Husband-and-wife team Steve Talcott, a biochemist, and Susanne Talcott, a food chemist, first began looking at acai in 2004. Although the scientific studies are not complete, what is clear is that acai does have extraordinarily high levels of antioxidants, which can help combat the effects of aging and heart disease.
"It's not a miracle berry, unfortunately," said Steve Talcott. "It is superior in antioxidants; it does have a very high antioxidant capacity. There is some really unique chemistry to the fruit. But it's not a drug. It's not a miracle, cure-all fruit. I mean this is a dietary component. The recommendation is to incorporate these fruits into our diet, but don't use them as drugs.
His wife concurred.
"Currently, there is no direct evidence, scientific evidence, that acai has any weight loss properties," said Susanne Talcott.
"The problem we have again," said Steve Talcott, "is that the marketing hype with acai seems to have surpassed the science."
Acai got its marketing push in the United States when Oprah, Dr. Mehmet Oz and other TV gurus enthusiastically discussed it.
They didn't claim miracles, but Oprah and Dr. Oz did label it a "superfood." That's not a scientific term, but it's a term that scam artists on the Internet seized upon, taking images of the TV duo without permission to promote weight loss supplements ... and steal people's credit card numbers.
FWM Labs, based in Hollywood, Fla., maintained a Web site promoting acai capsules. The site offered a "free" sample for a nominal fee for shipping and handling.
What followed, authorities say, were unauthorized $80 monthly credit card charges that couldn't be stopped.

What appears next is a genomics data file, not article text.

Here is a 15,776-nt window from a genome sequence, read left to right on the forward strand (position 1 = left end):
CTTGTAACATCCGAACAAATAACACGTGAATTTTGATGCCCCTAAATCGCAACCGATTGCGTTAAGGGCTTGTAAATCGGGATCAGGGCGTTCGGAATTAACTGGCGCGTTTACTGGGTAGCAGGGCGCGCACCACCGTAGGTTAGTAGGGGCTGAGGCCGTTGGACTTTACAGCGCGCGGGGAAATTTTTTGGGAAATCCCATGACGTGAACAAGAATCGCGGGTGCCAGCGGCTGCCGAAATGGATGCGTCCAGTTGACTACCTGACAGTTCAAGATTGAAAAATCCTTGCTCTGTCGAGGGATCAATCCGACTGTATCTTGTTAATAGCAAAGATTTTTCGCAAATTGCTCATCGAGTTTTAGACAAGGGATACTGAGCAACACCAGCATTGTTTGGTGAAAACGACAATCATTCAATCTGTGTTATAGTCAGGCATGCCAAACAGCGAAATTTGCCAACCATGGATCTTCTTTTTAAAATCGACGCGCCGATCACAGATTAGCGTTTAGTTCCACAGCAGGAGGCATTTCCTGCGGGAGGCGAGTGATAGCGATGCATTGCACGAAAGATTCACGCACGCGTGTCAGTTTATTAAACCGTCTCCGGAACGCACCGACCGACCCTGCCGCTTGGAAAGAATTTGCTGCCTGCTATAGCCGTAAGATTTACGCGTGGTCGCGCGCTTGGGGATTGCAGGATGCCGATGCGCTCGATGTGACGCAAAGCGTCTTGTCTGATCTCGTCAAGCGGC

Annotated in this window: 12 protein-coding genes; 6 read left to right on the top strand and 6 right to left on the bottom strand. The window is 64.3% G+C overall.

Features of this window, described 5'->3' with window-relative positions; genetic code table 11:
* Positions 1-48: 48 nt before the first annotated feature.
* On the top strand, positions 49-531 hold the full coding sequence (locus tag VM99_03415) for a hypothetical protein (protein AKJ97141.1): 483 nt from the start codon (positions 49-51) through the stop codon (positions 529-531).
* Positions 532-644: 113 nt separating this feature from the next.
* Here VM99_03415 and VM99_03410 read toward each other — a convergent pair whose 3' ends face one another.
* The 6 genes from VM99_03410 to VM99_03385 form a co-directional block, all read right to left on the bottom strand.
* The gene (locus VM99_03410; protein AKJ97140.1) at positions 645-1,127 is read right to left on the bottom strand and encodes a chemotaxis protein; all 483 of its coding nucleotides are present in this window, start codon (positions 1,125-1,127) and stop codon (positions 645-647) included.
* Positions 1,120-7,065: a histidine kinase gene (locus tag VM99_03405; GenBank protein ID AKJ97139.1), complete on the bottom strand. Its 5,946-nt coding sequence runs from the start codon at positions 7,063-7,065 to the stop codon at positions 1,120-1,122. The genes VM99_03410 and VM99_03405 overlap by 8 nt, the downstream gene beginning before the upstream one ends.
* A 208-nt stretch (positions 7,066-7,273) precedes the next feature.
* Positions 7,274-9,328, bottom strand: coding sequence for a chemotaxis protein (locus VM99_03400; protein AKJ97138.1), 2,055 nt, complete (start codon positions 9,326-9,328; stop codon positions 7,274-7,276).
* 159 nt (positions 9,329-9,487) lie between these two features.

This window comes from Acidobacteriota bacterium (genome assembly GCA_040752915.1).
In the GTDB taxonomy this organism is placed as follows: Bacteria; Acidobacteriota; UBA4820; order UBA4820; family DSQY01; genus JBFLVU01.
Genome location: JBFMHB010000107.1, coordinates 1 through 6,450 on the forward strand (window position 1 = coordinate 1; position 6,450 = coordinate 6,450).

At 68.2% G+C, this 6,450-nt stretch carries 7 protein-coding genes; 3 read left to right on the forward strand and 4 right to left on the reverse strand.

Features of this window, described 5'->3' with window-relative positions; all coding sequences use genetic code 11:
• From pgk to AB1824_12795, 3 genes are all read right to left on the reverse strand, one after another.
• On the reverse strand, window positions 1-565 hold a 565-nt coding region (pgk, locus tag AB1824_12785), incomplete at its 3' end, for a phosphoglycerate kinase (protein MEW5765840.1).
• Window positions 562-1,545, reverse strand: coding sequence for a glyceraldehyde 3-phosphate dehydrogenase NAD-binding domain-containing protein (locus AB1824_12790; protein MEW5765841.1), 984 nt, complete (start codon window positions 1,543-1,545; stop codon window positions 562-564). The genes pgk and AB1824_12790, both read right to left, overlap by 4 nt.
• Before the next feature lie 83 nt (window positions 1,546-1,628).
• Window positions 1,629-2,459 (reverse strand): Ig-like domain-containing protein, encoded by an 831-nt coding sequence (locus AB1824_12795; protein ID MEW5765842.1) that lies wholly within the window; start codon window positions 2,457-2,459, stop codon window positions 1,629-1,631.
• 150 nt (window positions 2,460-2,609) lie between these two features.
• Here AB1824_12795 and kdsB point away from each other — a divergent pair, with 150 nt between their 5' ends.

WPLG, ABC's Miami affiliate, tried to talk with the company in person -- and was referred to the company's attorneys.
Alleged victims said they had to cancel their credit cards to get charges to stop. FWM finally agreed to pay $200,000 in penalties, refund millions to customers and stop its allegedly misleading marketing.
Oprah and Dr. Oz said it's easy to spot a scam because they never endorse products.
"If my name or picture is next to a product being sold, you can guarantee it's a scam," said Oz, "because I don't endorse any products and I would never let anyone use my name or my face, image, to sell a product."
In the U.S., the scams have given acai a bad name and led to confusion. But in the Amazon, the fruit is seen as nothing less than "purple gold." The exploding demand for this little fruit has brought jobs and prosperity to a remote region that has little of either.
Selma Pinheiro's entire family lives on the river on the profits from acai, in a home built by acai.
She said they can sell 140 or 150 baskets a day during the peak season, at anywhere from $7 to $17 per basket.
Locals Maria and Luis Bosch said acai has changed life for people of the Amazon. Profits from selling the fruit brought them electricity and sent their children to school.
Acai also is helping protect the rain forest. Until demand for the fruit exploded, the only value in the acai palm was the core of the tree itself. Heart of palm is a local delicacy and a popular export, but requires cutting the trees down. Now there's more money to be made preserving the tree and picking its fruit.